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Is John Wiley & Sons, Inc.'s (NYSE:WLY) Recent Stock Performance Influenced By Its Financials In Any Way?

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·4 min read
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John Wiley & Sons' (NYSE:WLY) stock is up by 8.6% over the past three months. We wonder if and what role the company's financials play in that price change as a company's long-term fundamentals usually dictate market outcomes. In this article, we decided to focus on John Wiley & Sons' ROE.

Return on equity or ROE is a key measure used to assess how efficiently a company's management is utilizing the company's capital. Put another way, it reveals the company's success at turning shareholder investments into profits.

Check out our latest analysis for John Wiley & Sons

How Do You Calculate Return On Equity?

Return on equity can be calculated by using the formula:

Return on Equity = Net Profit (from continuing operations) ÷ Shareholders' Equity

So, based on the above formula, the ROE for John Wiley & Sons is:

13% = US$146m ÷ US$1.1b (Based on the trailing twelve months to January 2022).

The 'return' is the income the business earned over the last year. That means that for every $1 worth of shareholders' equity, the company generated $0.13 in profit.

What Is The Relationship Between ROE And Earnings Growth?

So far, we've learned that ROE is a measure of a company's profitability. Based on how much of its profits the company chooses to reinvest or "retain", we are then able to evaluate a company's future ability to generate profits. Assuming everything else remains unchanged, the higher the ROE and profit retention, the higher the growth rate of a company compared to companies that don't necessarily bear these characteristics.

John Wiley & Sons' Earnings Growth And 13% ROE

To start with, John Wiley & Sons' ROE looks acceptable. Even when compared to the industry average of 12% the company's ROE looks quite decent. However, while John Wiley & Sons has a pretty respectable ROE, its five year net income decline rate was 14% . So, there might be some other aspects that could explain this. These include low earnings retention or poor allocation of capital.

So, as a next step, we compared John Wiley & Sons' performance against the industry and were disappointed to discover that while the company has been shrinking its earnings, the industry has been growing its earnings at a rate of 1.4% in the same period.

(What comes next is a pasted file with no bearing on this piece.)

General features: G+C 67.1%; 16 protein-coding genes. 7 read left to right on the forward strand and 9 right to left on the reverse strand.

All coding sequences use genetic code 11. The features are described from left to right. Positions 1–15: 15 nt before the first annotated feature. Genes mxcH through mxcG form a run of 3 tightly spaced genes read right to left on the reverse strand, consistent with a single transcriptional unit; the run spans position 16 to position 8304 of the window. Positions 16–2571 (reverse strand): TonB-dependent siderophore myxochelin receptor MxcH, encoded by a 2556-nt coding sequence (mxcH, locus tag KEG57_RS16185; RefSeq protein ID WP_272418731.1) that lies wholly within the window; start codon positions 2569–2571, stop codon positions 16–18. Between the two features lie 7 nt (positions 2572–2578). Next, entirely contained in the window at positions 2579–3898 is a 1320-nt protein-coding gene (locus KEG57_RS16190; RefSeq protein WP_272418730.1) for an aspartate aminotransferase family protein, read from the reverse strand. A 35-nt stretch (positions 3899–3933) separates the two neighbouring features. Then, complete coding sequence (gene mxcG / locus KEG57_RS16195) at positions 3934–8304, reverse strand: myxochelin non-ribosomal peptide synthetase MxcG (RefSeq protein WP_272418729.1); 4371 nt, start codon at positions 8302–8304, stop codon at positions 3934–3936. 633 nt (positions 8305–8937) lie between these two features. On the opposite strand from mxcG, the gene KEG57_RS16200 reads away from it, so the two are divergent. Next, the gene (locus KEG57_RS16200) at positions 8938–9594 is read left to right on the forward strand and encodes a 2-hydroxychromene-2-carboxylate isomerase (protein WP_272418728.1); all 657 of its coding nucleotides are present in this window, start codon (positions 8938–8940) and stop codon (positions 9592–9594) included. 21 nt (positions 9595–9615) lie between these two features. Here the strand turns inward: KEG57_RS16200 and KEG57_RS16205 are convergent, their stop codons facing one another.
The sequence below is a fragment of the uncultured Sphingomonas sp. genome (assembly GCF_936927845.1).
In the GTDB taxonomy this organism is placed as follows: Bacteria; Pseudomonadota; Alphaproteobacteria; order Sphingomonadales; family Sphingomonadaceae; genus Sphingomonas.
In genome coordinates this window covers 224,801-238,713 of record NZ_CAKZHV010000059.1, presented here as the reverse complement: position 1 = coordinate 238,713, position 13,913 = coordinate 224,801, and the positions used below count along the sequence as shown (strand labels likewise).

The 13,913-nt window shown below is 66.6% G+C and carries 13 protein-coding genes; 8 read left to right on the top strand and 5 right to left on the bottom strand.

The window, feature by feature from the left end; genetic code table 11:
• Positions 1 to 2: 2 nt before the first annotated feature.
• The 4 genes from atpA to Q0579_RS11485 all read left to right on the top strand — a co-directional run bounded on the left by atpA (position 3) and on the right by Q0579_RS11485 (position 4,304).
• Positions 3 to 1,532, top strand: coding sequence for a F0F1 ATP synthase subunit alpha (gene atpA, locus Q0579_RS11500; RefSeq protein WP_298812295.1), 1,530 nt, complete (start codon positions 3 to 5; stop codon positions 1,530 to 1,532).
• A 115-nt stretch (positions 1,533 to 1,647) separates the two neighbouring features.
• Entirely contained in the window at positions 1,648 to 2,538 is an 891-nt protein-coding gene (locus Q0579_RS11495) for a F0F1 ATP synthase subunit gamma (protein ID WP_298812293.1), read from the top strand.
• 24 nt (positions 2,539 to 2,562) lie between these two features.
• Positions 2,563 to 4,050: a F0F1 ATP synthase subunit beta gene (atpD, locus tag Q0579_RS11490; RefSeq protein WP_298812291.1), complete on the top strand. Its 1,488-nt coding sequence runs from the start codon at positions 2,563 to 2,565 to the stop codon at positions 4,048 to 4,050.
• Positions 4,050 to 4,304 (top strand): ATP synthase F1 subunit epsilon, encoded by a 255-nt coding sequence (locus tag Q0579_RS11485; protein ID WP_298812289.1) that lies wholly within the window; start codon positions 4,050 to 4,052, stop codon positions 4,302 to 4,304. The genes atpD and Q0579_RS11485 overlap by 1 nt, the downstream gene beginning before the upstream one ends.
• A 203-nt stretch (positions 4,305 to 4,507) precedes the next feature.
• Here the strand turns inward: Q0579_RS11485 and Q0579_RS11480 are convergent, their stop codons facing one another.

past-earnings-growth
past-earnings-growth

The basis for attaching value to a company is, to a great extent, tied to its earnings growth. What investors need to determine next is if the expected earnings growth, or the lack of it, is already built into the share price. This then helps them determine if the stock is placed for a bright or bleak future. One good indicator of expected earnings growth is the P/E ratio which determines the price the market is willing to pay for a stock based on its earnings prospects. So, you may want to check if John Wiley & Sons is trading on a high P/E or a low P/E, relative to its industry.

Is John Wiley & Sons Efficiently Re-investing Its Profits?

With a high three-year median payout ratio of 52% (implying that 48% of the profits are retained), most of John Wiley & Sons' profits are being paid to shareholders, which explains the company's shrinking earnings. With only very little left to reinvest into the business, growth in earnings is far from likely. To know the 2 risks we have identified for John Wiley & Sons visit our risks dashboard for free.

In addition, John Wiley & Sons has been paying dividends over a period of at least ten years suggesting that keeping up dividend payments is way more important to the management even if it comes at the cost of business growth. Upon studying the latest analysts' consensus data, we found that the company's future payout ratio is expected to drop to 33% over the next three years. As a result, the expected drop in John Wiley & Sons' payout ratio explains the anticipated rise in the company's future ROE to 19%, over the same period.

Conclusion

Overall, we feel that John Wiley & Sons certainly does have some positive factors to consider. Although, we are disappointed to see a lack of growth in earnings even in spite of a high ROE. Bear in mind, the company reinvests a small portion of its profits, which means that investors aren't reaping the benefits of the high rate of return. That being so, the latest industry analyst forecasts show that the analysts are expecting to see a huge improvement in the company's earnings growth rate. To know more about the company's future earnings growth forecasts take a look at this free report on analyst forecasts for the company to find out more.

Have feedback on this article? Concerned about the content? Get in touch with us directly. Alternatively, email editorial-team (at) simplywallst.com.

This article by Simply Wall St is general in nature. We provide commentary based on historical data and analyst forecasts only using an unbiased methodology and our articles are not intended to be financial advice. It does not constitute a recommendation to buy or sell any stock, and does not take account of your objectives, or your financial situation. We aim to bring you long-term focused analysis driven by fundamental data. Note that our analysis may not factor in the latest price-sensitive company announcements or qualitative material. Simply Wall St has no position in any stocks mentioned.